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Helfrich v. Commonwealth of Pennsylvania

decided: October 5, 1981.

THOMAS M. HELFRICH, APPELLANT IN NO. 81-1393
v.
COMMONWEALTH OF PENNSYLVANIA, DEPARTMENT OF MILITARY AFFAIRS, PENNSYLVANIA SOLDIERS & SAILORS HOME; COL. RICHARD A. WEAVER, DIRECTOR OF ADMINISTRATIVE SERVICES, DEPARTMENT OF MILITARY AFFAIRS; JOHN J. DRISCOLL, COMMANDANT, PENNSYLVANIA SOLDIERS & SAILORS HOME; T. M. SKARUPSKI, INSTITUTIONAL BUSINESS MANAGER, PENNSYLVANIA SOLDIERS & SAILORS HOME; AND VICKIE A. TASKER, DIRECTOR OF NURSING, PENNSYLVANIA SOLDIERS & SAILORS HOME; ALL IN BOTH THEIR OFFICIAL AND INDIVIDUAL CAPACITIES (D.C. CIVIL NO. 80-0171); PAULA J. ROGALA, APPELLANT IN NO. 81-2287 V. COMMONWEALTH OF PENNSYLVANIA, DEPARTMENT OF MILITARY AFFAIRS, PENNSYLVANIA SOLDIERS & SAILORS HOME; COL. RICHARD A. WEAVER, FORMER DIRECTOR OF ADMINISTRATIVE SERVICES FOR THE PENNSYLVANIA DEPARTMENT OF MILITARY AFFAIRS AND HIS SUCCESSOR IN OFFICE; JOHN J. DRISCOLL, COMMANDANT OF THE PENNSYLVANIA SOLDIERS AND SAILORS HOME; AND VICKIE A. TASKER, FORMER DIRECTOR OF NURSING OF THE PENNSYLVANIA SOLDIERS AND SAILORS HOME AND HER SUCCESSOR IN OFFICE; ALL IN BOTH THEIR OFFICIAL AND INDIVIDUAL CAPACITIES (D.C. CIVIL NO. 81-0090)



APPEAL FROM THE UNITED STATES DISTRICT COURT FOR THE WESTERN DISTRICT OF PENNSYLVANIA

Before Aldisert, Higginbotham and Sloviter, Circuit Judges.

Author: Per Curiam

Opinion OF THE COURT

Plaintiffs Helfrich and Rogala, who are former nursing assistants at the Pennsylvania Soldiers and Sailors Home in Erie, Pennsylvania, appeal from the dismissal of their 42 U.S.C. § 1983 complaints against the Commonwealth of Pennsylvania Department of Military Affairs, the home, and certain named Pennsylvania officials.*fn1 Claiming that a proper exercise of their first amendment rights led to their improper discharge from the state home's medical staff, they sought declaratory, injunctive, compensatory, and punitive relief in the district court. The court dismissed the complaints on defendants' Fed.R.Civ.P. 12(b)(6) motions, reasoning that the eleventh amendment constituted a total defense to the complaints. We reverse in part.

The district court did not err in dismissing the complaints against the Commonwealth Department of Military Affairs and the Pennsylvania Soldiers and Sailors Home. See Alabama v. Pugh, 438 U.S. 781, 98 S. Ct. 3057, 57 L. Ed. 2d 1114 (1978) (per curiam); Edelman v. Jordan, 415 U.S. 651, 663, 94 S. Ct. 1347, 1355, 39 L. Ed. 2d 662 (1974). Pennsylvania has not consented to be sued in the federal courts. See The Judiciary Act Repealer Act of 1980, 42 Pa.Cons.Stat.Ann. § 8521(b):

(b) Federal courts Nothing contained in this subchapter shall be construed to waive the immunity of the Commonwealth from suit in Federal Courts guaranteed by the Eleventh Amendment to the Constitution of the United States.

The state's eleventh amendment immunity extends to the Department of Military Affairs and the home because they are arms of the state. See Mt. Healthy City Board of Education v. Doyle, 429 U.S. 274, 280, 97 S. Ct. 568, 572, 50 L. Ed. 2d 471 (1977). In Alabama v. Pugh, the plaintiffs sought injunctive relief in federal court under 42 U.S.C. § 1983, naming the state of Alabama and the Alabama Board of Corrections as defendants. In reversing, the Court noted that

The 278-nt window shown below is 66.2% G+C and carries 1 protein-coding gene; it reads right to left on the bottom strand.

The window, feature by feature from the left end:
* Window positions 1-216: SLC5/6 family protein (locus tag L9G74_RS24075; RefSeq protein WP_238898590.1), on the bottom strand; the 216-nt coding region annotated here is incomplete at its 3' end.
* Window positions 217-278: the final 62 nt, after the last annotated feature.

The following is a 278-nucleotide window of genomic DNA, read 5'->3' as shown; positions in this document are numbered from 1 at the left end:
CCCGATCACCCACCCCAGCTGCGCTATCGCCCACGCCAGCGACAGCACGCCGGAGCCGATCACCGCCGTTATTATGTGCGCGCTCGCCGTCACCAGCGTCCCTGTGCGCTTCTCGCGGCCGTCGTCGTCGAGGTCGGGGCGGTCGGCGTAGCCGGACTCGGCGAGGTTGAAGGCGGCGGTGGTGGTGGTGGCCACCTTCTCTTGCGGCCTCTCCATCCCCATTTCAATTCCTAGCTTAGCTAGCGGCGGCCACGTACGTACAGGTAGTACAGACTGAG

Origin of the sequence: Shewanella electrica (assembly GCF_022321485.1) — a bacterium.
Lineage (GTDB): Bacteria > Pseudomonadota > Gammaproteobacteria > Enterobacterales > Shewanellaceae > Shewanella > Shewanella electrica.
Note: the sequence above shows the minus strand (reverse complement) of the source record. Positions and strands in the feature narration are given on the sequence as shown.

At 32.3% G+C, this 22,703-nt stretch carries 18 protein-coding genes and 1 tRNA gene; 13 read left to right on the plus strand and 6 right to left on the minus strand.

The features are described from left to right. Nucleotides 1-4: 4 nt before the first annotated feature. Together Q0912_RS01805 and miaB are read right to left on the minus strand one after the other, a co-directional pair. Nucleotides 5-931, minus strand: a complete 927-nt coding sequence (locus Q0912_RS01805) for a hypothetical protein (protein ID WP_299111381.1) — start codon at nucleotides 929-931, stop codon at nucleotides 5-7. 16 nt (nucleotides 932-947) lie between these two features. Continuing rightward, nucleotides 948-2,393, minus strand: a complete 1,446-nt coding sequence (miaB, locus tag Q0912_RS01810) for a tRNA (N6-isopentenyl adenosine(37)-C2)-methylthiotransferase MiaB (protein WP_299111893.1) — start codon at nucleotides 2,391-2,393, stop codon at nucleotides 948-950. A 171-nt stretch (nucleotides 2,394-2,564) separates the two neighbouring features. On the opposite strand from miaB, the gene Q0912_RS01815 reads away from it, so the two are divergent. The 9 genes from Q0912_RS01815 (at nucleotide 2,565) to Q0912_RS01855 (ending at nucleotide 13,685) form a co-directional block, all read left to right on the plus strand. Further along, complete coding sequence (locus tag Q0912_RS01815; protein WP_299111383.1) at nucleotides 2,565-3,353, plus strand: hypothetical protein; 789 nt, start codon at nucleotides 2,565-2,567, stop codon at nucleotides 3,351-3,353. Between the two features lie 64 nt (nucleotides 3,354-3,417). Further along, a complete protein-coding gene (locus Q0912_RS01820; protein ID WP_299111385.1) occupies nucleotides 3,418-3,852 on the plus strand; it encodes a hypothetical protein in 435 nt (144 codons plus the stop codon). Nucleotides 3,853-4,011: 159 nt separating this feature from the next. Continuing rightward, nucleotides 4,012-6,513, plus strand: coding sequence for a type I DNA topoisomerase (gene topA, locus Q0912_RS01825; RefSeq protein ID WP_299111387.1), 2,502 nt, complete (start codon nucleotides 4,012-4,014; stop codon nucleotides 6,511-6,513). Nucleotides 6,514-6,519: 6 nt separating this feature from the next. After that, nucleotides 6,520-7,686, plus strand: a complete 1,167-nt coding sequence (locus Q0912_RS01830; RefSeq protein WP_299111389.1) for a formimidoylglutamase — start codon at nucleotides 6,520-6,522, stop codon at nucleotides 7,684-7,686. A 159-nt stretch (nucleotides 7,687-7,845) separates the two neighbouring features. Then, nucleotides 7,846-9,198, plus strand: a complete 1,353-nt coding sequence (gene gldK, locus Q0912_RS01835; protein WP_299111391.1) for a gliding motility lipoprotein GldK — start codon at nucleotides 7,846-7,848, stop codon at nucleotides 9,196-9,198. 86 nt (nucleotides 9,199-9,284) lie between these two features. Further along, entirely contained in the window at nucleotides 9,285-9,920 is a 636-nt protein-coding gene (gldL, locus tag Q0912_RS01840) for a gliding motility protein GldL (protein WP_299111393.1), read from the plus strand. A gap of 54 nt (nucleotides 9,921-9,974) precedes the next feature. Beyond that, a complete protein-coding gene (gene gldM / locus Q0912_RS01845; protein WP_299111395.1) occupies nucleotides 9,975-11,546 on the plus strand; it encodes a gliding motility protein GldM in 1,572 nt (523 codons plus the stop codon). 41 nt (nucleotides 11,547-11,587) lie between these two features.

The Court of Appeals did not address (the eleventh amendment) contention, perhaps because it was of the view that in light of the numerous individual defendants in the case dismissal as to these two defendants would not affect the scope of the injunction. There can be no doubt, however, that suit against the State and its Board of Corrections is barred by the Eleventh Amendment, unless Alabama has consented to the filing of such a suit.

Similarly, an award of retroactive monetary damages or back pay against the officials in their official capacity is barred because it necessarily would be paid from the state treasury. See Edelman v. Jordan; Skehan v. Board of Trustees, 590 F.2d 470, 485-91 (3d Cir. 1978), cert. denied, 444 U.S. 832, 100 S. Ct. 61, 62 L. Ed. 2d 41 (1979); West v. Keve, 571 F.2d 158, 163 (3d Cir. 1978).

The eleventh amendment does not deprive the district court of jurisdiction to grant prospective equitable relief against appellee state officials, however, Ex Parte Young, 209 U.S. 123, 28 S. Ct. 441, 52 L. Ed. 714 (1908), nor does it prevent entry of an award of damages against the officials in their individual capacities, Scheuer v. Rhodes, 416 U.S. 232, 94 S. Ct. 1683, 40 L. Ed. 2d 90 (1974). Moreover, the eleventh amendment does not insulate the state from an award of attorney fees under the Civil Rights Attorney Fees Act of 1976, 42 U.S.C. § 1988. Hutto v. Finney, 437 U.S. 678, 692-93, 98 S. Ct. 2565, 2574-75, 57 L. Ed. 2d 522 (1978). We therefore hold that the district court erred in dismissing the complaint in its entirety.

It will be necessary for the proceedings to be remanded to the district court for further consideration of the aspects of the plaintiffs' complaints improperly dismissed. Of course, on remand defendants will be entitled to raise other defenses they might have to the action. In particular, the district court must determine whether the defendants sued in their individual capacities are entitled to assert immunity defenses to a monetary claim. See generally Gomez v. Toledo, 446 U.S. 635, 640, 100 S. Ct. 1920, 1924, 64 L. Ed. 2d 572 (1980); Wood v. Strickland, 420 U.S. 308, 314-22, 95 S. Ct. 992, 996-1000, 43 L. Ed. 2d 214 (1975); Scheuer v. Rhodes, 416 U.S. at 238, 94 S. Ct. at 1687; Spicer v. Hilton, 618 F.2d 232, 236 (3d Cir. 1980); West v. Keve, 571 F.2d at 163.

The judgments of the district court will be reversed and the causes remanded for further proceedings.

Costs taxed against ...


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